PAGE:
'Causeries from Java'. Review of the British propaganda film The Battle of the Somme in the Dutch East Indies
Film review by the Dutch playwright and journalist Henri van Wermeskerken published in De Sumatra Post on 21 April 1917.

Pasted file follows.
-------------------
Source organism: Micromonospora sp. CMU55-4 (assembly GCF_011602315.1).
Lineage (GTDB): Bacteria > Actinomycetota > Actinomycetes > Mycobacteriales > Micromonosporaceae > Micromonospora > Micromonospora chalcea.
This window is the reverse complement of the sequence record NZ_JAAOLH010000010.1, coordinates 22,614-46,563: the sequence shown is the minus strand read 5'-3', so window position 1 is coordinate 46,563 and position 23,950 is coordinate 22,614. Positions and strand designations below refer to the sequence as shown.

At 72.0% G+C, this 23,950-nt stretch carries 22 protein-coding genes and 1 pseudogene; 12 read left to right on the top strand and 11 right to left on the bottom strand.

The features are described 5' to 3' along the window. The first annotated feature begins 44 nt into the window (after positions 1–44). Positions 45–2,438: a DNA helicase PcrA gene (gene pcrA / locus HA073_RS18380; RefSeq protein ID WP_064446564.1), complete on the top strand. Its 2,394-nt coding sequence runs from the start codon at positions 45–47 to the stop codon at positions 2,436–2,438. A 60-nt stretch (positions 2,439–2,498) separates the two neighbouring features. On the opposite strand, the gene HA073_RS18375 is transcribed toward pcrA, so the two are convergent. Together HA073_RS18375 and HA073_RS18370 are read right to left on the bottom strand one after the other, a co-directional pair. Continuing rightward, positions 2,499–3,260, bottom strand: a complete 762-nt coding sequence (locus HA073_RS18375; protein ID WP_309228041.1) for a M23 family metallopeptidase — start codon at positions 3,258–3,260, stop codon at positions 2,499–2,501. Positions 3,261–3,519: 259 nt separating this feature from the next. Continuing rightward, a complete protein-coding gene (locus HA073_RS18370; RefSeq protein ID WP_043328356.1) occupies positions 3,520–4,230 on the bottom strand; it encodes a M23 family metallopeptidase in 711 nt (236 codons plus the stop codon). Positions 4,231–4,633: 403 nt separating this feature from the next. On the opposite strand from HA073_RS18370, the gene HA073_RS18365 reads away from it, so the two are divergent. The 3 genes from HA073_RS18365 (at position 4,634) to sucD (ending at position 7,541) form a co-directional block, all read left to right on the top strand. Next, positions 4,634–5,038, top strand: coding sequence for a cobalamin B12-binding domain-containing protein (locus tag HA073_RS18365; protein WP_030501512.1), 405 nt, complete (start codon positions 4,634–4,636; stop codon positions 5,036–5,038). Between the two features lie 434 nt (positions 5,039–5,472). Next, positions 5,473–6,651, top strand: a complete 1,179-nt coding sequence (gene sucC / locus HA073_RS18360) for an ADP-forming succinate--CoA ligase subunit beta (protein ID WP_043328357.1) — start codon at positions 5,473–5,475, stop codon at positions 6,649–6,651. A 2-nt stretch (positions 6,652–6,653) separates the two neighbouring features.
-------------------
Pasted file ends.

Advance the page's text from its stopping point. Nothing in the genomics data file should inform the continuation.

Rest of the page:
On 21 April 1917, Henri van Wermeskerken, a Dutch playwright and journalist, published a personal account of the British propaganda film The Battle of the Somme. He was shaken by the film, which showed the barbarity of war, and he discouraged his readers from watching it for reasons other than a genuine need for information and out of moral obligation to know more about soldiers' suffering. His review also testified to the increasing gap between the generally pro-Allied Dutch and the mostly pro-German and pro-Turkish indigenous audience. Van Wermeskerken was outraged by the reaction of indigenous audiences, who laughed at the most dramatic moments and joked about the suffering of European soldiers. The Dutch colonial press, and especially Karel Wybrands, editor-in-chief of Het Nieuws van den Dag voor Nederlandsch-Indië, considered film propaganda to be the long-awaited remedy against German and Ottoman propaganda campaigns direacted at the indigenous population in the Dutch East Indies. German agents used the neutral Dutch East Indies as a conduit by which to smuggle agents, weapons, and inflammatory propaganda to the British colonies. They also tried to take advantage of the growing unrest of the Muslim population in the Dutch East Indies. They used the vernacular press to spread news about the victories of the Central Powers. German and Turkish propaganda also played upon religious sentiments of the Muslim community, which felt obliged to support Turkey rather than the Netherlands. The German Emperor proclaimed himself to be the defender of the Muslim community worldwide and was considered a natural ally. The Battle of the Somme was definitely the most anticipated film. Yet, it proved unable to compete with Germany's image of the triumphant Central Powers. To a certain degree, the film also threatened the colonial order in Dutch East Indies. Showing dying white soldiers on the screen was believed to stir up anti-colonial feelings among the indigenous population. The Battle of the Somme reached the Dutch East Indies in April 1917, nearly at the same time as the French film on the Somme (most probably L’Offensive française sur la Somme. Juillet 1916). By February of that year, the public had already read announcements and reprints from the Dutch daily press. So although the two Somme films were vying for the public's attention at roughly the same time, both had already been compared to a great extent prior to their release, mostly in favour of the French production.